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  • Writer's pictureJoanne Jacobs

College students aren't all that smart: IQ average falls to 102

The average college student has average intelligence, concludes a meta-analysis by Canadian researchers, writes Ross Pomeroy on Big Think. In 1939, when only 10 percent of Americans enrolled in college, the average IQ was 119. By 2022, it's down to 102, not significantly above the average of 100.

John Belushi as John "Bluto" Blutarsky in "Animal House" (1978)

“The decline in students’ IQ is a necessary consequence of increasing educational attainment over the last 80 years,” the researchers wrote. “Today, graduating from university is more common than completing high school in the 1940s.”

The “Flynn effect” -- a steady rise in IQs from 1940 onward -- has been well established, writes Pomeroy. However, "there are signs it may have reversed in the first two decades of the 21st century."

The "college for all" movement and easy access to student loans persuaded most high school graduates to give college a try. However, only 58 percent of students complete a degree within six years, Pomeroy notes. Students with lower IQs are more likely to drop out. "One influential study showed that for white American undergraduates with an IQ only slightly above average, their chance of graduating is essentially 50-50."

The researchers called for professors to "adjust curricula and academic standards" so average students can succeed. However, they warned that “employers can no longer rely on applicants with university degrees to be more capable or smarter than those without degrees.”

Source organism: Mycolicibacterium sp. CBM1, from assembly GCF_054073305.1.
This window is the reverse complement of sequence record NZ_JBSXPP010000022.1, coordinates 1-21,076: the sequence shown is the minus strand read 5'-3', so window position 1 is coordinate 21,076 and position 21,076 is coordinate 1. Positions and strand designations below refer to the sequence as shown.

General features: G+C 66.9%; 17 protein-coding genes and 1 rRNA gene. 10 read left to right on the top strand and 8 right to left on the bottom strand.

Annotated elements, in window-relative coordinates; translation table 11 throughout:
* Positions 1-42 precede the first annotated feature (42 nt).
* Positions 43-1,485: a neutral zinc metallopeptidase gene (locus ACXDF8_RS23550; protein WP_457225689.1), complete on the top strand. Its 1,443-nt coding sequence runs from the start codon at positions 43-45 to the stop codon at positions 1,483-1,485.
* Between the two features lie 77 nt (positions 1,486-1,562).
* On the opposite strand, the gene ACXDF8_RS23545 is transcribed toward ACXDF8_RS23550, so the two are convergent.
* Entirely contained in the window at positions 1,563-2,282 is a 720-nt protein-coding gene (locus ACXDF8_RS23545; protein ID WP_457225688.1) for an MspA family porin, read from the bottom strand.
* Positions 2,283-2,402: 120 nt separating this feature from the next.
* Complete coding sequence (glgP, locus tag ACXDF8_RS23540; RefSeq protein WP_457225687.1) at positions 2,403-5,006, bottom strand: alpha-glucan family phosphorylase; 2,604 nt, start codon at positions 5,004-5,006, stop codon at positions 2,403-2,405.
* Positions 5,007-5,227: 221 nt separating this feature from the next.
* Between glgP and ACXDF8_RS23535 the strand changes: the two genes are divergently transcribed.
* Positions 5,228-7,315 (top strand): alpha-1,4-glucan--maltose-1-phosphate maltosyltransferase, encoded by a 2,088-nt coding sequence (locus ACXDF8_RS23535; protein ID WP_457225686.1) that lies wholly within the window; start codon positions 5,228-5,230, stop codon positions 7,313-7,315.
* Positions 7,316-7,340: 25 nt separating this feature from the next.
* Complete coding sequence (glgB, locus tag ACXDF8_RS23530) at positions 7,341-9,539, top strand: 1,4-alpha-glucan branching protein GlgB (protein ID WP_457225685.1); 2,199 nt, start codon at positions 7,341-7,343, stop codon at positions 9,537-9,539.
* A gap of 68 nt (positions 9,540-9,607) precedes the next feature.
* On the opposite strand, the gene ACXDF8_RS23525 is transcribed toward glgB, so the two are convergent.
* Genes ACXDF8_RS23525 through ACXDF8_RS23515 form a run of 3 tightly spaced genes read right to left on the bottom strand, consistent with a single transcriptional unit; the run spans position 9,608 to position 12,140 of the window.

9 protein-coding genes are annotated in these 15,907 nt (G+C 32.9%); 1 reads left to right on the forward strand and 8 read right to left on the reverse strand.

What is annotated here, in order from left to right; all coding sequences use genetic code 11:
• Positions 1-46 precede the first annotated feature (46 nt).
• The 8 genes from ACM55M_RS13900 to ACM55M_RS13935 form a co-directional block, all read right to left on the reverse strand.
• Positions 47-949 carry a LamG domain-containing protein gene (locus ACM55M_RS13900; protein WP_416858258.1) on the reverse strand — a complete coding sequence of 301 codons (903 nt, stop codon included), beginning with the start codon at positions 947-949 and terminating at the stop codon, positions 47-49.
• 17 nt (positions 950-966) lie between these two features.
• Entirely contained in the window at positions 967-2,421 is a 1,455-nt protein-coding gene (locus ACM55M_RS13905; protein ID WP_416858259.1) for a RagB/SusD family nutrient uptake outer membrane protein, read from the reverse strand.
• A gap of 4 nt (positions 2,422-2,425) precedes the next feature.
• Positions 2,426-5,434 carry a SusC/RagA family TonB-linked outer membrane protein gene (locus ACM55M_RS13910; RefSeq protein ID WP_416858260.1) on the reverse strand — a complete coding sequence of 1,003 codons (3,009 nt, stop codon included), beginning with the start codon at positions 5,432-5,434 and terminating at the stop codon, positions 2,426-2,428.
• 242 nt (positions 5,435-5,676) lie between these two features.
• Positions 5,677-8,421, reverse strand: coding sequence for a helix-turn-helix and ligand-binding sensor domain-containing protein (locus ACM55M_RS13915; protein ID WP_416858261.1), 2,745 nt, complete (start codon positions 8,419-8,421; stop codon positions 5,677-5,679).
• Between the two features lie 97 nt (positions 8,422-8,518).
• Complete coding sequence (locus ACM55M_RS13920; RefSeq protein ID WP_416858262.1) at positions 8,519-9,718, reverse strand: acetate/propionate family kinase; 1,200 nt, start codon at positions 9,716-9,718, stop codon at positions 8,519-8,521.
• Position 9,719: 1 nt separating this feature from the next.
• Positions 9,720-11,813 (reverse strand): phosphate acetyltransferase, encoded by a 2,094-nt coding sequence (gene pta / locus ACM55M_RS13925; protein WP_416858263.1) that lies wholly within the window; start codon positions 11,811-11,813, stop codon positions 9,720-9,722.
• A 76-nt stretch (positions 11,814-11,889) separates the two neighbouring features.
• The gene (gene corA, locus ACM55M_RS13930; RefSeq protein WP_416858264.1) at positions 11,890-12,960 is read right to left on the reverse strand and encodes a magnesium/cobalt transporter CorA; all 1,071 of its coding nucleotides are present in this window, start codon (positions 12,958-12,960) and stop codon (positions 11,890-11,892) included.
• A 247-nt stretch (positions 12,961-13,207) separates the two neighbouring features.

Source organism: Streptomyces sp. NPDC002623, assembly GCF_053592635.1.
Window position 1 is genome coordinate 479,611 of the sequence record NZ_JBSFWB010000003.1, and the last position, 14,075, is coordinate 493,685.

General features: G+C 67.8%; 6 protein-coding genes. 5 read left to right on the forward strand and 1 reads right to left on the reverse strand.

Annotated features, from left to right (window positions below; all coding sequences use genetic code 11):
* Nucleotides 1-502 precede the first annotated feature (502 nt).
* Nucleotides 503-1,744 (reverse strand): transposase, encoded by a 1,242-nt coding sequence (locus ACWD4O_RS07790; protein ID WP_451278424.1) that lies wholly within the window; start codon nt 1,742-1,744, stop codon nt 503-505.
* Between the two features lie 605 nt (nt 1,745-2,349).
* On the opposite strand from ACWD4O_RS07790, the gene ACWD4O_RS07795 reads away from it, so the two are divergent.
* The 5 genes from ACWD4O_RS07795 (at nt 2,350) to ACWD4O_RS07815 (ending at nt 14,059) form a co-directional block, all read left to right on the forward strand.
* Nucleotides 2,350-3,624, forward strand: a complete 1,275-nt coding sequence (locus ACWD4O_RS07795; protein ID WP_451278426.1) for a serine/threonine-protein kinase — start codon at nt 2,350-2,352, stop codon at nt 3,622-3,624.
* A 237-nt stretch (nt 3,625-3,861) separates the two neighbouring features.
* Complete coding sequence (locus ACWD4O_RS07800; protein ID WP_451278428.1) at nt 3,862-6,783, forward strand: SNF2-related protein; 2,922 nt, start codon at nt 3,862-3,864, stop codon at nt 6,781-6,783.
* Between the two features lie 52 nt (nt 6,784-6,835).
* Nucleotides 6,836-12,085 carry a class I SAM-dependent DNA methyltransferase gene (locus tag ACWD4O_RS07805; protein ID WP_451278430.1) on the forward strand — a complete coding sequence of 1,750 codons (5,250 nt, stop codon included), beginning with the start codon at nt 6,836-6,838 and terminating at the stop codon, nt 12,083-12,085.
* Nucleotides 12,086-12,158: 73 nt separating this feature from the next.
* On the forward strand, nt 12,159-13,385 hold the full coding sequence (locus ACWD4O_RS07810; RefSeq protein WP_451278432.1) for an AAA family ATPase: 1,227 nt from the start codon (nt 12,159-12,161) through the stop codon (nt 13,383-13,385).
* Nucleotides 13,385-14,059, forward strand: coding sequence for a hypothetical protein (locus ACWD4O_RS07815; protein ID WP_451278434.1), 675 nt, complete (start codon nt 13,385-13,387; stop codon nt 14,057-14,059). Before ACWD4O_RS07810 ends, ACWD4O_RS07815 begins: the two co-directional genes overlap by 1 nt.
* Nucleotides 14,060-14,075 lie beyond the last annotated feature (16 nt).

Some degrees will retain their value, especially those from selective universities. But a Fuzzy Studies degree from Regional State U will be even less impressive to employers. (I believe a gender studies degree signals: "Don't hire this person.")

In 2017, Education Testing Service "experts" estimated that physics (133), math (130), philosophy (129) and materials science (129) majors have the highest IQs. (I assume they're extrapolating from SAT scores.) I was an English major (120). Education majors average 110.

"A degree has become increasingly meaningless as more people attain it," writes Pomeroy.

"Last year, for the first time, the Wall Street Journal-NORC poll showed that 56% of Americans think attending college is not worth the cost," a significant change in 10 years. "Skepticism is strongest" among people of college age.

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